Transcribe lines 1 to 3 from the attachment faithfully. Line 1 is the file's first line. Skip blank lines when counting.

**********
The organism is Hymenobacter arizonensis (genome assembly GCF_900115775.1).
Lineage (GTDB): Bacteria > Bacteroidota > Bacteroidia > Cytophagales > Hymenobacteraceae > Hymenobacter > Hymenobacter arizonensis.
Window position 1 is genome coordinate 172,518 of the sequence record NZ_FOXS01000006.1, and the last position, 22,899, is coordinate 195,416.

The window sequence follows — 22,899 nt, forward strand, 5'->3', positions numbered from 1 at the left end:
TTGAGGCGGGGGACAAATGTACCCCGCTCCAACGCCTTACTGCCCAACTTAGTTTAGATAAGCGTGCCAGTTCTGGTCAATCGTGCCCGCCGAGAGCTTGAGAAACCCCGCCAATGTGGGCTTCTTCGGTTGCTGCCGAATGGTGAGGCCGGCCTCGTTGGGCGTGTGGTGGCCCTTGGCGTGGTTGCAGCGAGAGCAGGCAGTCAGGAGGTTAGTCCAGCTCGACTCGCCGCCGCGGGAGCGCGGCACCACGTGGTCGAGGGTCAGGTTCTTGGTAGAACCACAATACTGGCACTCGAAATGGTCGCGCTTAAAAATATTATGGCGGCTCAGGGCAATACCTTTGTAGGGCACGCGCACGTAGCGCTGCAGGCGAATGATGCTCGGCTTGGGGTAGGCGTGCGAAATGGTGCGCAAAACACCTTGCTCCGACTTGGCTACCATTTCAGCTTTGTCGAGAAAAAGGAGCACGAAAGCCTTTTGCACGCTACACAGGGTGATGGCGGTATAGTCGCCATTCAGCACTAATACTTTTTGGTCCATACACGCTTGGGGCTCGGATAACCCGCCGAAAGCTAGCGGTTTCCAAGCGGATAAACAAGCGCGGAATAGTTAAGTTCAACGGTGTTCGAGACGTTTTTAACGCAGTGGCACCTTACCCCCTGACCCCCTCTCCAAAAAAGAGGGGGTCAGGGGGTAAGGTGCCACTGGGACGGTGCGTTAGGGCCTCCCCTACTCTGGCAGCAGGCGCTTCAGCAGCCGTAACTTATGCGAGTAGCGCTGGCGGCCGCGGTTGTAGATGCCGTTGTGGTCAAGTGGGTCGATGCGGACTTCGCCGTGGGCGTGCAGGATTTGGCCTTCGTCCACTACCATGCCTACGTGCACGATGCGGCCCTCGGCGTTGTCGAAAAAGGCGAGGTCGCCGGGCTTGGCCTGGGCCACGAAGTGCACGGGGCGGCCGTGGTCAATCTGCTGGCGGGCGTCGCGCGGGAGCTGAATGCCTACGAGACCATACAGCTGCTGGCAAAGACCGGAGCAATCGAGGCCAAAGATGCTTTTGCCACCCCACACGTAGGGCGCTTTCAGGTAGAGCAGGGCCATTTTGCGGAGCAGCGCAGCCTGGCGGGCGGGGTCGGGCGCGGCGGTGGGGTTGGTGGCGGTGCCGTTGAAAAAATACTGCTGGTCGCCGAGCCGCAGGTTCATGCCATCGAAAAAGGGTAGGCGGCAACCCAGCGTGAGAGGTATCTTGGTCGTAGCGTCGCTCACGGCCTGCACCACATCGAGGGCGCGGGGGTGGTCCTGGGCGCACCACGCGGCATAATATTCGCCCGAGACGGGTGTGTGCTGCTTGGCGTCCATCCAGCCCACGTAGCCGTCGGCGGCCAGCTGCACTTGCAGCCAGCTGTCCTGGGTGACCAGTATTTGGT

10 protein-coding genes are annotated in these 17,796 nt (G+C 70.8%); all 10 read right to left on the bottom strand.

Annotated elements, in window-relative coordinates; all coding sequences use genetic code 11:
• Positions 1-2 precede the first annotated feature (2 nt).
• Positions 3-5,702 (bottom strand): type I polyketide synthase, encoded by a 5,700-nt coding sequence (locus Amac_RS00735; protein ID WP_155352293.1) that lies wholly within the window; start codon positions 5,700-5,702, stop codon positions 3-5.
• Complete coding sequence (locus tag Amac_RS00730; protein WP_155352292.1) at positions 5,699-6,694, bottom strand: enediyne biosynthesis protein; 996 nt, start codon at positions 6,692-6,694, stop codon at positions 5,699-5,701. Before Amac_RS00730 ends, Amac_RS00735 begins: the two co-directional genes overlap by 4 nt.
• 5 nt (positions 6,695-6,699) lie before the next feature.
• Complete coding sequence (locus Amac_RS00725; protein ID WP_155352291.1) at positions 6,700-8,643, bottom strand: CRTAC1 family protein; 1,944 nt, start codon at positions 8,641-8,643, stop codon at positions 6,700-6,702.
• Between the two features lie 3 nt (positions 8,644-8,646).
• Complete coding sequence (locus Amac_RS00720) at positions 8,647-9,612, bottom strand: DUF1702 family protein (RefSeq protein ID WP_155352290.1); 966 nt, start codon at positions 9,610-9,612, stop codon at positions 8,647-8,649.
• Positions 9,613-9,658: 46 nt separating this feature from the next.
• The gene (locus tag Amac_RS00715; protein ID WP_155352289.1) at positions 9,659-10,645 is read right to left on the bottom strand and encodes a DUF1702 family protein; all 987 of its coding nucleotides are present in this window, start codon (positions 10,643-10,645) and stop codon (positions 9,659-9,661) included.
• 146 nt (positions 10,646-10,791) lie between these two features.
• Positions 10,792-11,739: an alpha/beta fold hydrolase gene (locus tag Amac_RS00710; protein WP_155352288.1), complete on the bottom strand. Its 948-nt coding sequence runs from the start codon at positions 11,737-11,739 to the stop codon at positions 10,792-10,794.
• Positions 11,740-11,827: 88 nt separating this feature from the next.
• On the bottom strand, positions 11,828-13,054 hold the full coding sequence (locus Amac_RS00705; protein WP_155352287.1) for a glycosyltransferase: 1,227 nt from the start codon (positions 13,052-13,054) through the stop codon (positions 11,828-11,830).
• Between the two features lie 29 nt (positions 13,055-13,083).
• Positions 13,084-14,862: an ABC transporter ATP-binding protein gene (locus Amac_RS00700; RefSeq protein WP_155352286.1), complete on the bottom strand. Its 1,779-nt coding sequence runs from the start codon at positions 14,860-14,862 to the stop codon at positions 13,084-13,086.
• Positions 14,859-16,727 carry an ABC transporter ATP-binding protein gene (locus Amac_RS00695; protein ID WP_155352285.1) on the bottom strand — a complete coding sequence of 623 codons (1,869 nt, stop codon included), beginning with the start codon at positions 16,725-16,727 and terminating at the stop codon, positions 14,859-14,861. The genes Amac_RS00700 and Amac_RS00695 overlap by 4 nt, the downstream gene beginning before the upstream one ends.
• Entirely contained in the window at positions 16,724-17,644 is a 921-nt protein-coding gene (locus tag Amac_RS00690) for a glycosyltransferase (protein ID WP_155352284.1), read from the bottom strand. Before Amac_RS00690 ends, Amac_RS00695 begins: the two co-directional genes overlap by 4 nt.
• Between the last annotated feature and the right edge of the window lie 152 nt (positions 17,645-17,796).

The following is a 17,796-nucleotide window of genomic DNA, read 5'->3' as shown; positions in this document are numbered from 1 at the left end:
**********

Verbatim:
The organism is Hymenobacter arizonensis (genome assembly GCF_900115775.1).
Lineage (GTDB): Bacteria > Bacteroidota > Bacteroidia > Cytophagales > Hymenobacteraceae > Hymenobacter > Hymenobacter arizonensis.
Window position 1 is genome coordinate 172,518 of the sequence record NZ_FOXS01000006.1, and the last position, 22,899, is coordinate 195,416.